Andrew Carnegie was convinced of and committed to the notion that education was life's key. He was convinced of the power of, what we term today, access to information. He learned that lesson profoundly in the libraries of Col. Anderson in Allegheny City. It was an experience he never forgot and which motivated his campaign of world-wide library-building. Over the doors of The Carnegie Library of Pittsburgh, carved in stone, are his own words, "Free to the People." (5)
William F. Buckley, Jr., in a newspaper column, describes a proposal for a portable mini-computer ("TeleRead") able to effectively store and display the texts of hundreds of books--"everyone's personal library." Buckley pays Mr. Carnegie this perspicacious compliment:Andrew Carnegie, if he were alive, would probably buy TeleRead from Mr. Rothman for $1, develop the whole idea at his own expense, and then make a gift of it to the American people. (6)
Andrew Carnegie stood somewhere between 5'2" and 5'6". But inside, where the meanings are, there had to be a great, tough, disciplined and determined giant of a man--a spirit much akin to the gracefully powerful and wonderfully purposeful image of The Reading Blacksmith, the focus of Mr. Carnegie's memorial to his childhood benefactor, James Anderson.
Although a Captain of Industry, he was peculiarly naive or perhaps just eternally optimistic about human nature--sharing with old Walt Whitman an abiding democratic faith in the common sense, decency and nobility of spirit of the people. Andrew Carnegie lived through the industrialization of America and was one of the leading actors in that drama. He was a shrewd and alert businessman who could charm Mark Twain with his adage, "Put all your eggs in one basket and then watch that basket." (7) He was also a millionaire with an extraordinary social conscience. "The man who dies thus rich, dies disgraced," (8) he so wrote and so believed.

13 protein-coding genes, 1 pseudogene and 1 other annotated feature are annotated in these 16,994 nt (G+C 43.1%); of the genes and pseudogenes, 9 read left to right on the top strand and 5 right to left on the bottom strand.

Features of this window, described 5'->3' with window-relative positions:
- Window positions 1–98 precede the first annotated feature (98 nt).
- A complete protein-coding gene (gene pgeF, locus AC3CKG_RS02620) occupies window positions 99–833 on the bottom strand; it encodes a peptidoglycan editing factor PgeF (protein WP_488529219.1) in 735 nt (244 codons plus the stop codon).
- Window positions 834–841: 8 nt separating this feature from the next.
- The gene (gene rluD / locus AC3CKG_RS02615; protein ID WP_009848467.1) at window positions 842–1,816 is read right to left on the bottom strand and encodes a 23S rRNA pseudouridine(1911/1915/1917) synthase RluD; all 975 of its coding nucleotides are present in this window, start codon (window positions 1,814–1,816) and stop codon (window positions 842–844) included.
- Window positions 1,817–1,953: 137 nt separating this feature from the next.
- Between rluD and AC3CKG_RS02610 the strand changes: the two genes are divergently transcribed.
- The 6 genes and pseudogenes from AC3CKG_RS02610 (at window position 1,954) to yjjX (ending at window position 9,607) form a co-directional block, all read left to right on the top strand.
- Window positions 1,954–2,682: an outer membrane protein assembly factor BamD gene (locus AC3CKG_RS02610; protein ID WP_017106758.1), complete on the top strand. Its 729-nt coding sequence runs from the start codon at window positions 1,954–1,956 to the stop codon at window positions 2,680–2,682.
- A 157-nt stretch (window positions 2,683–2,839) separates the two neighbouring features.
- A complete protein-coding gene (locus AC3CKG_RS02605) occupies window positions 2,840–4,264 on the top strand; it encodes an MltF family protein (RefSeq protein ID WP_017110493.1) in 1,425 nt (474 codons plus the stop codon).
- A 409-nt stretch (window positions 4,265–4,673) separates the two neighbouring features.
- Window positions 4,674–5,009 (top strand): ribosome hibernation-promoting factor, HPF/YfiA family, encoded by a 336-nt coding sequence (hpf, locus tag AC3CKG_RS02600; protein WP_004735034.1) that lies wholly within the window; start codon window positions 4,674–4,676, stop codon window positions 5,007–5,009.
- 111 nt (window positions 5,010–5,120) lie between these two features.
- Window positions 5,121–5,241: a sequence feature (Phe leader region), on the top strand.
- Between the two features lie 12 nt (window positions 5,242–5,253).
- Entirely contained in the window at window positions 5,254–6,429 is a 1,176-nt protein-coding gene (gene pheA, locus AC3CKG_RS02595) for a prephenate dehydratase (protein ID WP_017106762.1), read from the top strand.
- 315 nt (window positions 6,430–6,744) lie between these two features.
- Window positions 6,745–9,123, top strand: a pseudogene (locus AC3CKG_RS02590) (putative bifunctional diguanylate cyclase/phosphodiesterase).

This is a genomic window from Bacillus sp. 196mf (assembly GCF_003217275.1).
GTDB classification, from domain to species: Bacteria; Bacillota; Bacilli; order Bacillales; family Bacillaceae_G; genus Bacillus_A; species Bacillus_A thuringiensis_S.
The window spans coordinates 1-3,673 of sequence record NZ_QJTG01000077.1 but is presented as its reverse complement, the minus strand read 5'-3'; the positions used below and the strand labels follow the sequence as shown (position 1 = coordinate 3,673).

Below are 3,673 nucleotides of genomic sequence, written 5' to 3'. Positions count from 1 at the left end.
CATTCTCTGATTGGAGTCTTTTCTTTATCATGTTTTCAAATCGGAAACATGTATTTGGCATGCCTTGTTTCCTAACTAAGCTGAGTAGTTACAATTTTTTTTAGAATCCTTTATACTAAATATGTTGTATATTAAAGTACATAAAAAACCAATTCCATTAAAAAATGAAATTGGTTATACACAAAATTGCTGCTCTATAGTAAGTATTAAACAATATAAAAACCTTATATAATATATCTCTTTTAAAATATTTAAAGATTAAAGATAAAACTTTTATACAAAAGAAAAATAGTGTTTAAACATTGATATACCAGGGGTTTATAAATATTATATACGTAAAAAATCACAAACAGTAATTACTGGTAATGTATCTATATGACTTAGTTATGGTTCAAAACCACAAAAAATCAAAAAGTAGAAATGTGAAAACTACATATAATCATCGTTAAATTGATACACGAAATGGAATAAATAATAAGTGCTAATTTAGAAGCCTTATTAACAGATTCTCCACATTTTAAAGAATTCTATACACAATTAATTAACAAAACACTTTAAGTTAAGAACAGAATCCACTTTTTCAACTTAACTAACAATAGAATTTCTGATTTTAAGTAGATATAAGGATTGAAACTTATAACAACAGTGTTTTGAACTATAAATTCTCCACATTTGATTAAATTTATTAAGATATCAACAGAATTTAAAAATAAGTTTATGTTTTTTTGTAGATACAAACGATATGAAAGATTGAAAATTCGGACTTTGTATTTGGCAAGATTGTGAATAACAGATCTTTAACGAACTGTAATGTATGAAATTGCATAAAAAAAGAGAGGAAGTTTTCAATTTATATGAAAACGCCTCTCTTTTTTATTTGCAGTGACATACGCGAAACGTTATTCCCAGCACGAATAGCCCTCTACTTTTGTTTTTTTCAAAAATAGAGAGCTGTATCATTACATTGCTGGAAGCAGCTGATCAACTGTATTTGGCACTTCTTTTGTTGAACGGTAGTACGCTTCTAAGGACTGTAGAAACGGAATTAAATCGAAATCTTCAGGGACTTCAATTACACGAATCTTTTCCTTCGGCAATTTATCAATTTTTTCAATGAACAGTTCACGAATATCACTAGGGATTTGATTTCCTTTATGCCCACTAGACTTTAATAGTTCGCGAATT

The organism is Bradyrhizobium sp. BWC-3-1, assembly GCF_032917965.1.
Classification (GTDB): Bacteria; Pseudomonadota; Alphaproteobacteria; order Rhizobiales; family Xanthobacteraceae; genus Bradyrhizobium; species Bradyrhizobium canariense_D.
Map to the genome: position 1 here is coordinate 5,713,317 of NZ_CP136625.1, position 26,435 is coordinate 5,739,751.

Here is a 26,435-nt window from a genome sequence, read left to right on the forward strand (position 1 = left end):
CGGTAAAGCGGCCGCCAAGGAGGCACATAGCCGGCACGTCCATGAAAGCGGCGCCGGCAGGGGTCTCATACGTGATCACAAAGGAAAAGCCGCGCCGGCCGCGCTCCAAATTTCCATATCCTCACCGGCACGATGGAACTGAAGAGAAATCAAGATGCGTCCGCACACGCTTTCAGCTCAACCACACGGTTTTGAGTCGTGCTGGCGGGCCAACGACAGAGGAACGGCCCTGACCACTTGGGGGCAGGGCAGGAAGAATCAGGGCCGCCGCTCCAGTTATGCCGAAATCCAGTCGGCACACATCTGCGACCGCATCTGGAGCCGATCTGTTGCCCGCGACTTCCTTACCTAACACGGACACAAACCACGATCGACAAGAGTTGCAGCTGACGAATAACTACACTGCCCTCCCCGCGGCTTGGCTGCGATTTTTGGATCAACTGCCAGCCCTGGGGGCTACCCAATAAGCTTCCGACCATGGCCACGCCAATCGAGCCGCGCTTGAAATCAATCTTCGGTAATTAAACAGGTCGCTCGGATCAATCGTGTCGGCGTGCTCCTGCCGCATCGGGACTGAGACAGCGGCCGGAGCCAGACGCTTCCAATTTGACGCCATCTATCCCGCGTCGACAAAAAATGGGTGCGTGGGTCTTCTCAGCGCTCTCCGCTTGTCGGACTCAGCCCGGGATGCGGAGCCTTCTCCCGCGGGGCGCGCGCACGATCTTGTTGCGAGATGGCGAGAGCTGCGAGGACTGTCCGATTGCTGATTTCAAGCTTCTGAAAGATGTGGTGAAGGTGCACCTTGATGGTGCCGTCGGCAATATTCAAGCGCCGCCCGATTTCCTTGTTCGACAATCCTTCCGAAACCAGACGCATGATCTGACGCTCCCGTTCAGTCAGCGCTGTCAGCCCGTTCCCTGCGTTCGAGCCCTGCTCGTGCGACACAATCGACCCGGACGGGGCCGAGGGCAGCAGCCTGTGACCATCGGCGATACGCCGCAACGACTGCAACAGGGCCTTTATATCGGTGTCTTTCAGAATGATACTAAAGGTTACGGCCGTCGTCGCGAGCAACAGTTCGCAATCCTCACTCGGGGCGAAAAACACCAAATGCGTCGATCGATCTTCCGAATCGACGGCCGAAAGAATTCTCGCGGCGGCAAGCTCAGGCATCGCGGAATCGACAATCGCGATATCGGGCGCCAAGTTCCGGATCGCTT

His legacy lives on in the hundreds and hundreds of libraries that his wealth made possible. The Carnegie Library of Pittsburgh, one of Mr. Carnegie's chiefest joys, celebrates this November its 100th anniversary, a refuge to August Wilson and to thousands and thousands of inquiring minds over ten decades. The spirit of Andrew Carnegie, his faith in the ability of individuals to better themselves and thus the society in which they live, now prepares to face the challenges of the 21st Century. Through the power of a technology unforeseen in his day, may his ideas and his example gain a new audience and a new life.
I quote from The Gospel of Wealth, published  years ago:
This, then, is held to be the duty of the man of wealth: first, to set an example of modest unostentatious living, shunning display; to provide moderately for the legitimate wants of those dependent upon him; and, after doing so, to consider all surplus revenues which come to him simply as trust funds which he is strictly bound as a matter of duty to administer in the manner which, in his judgment, is best calculated to produce the most beneficial results for the community.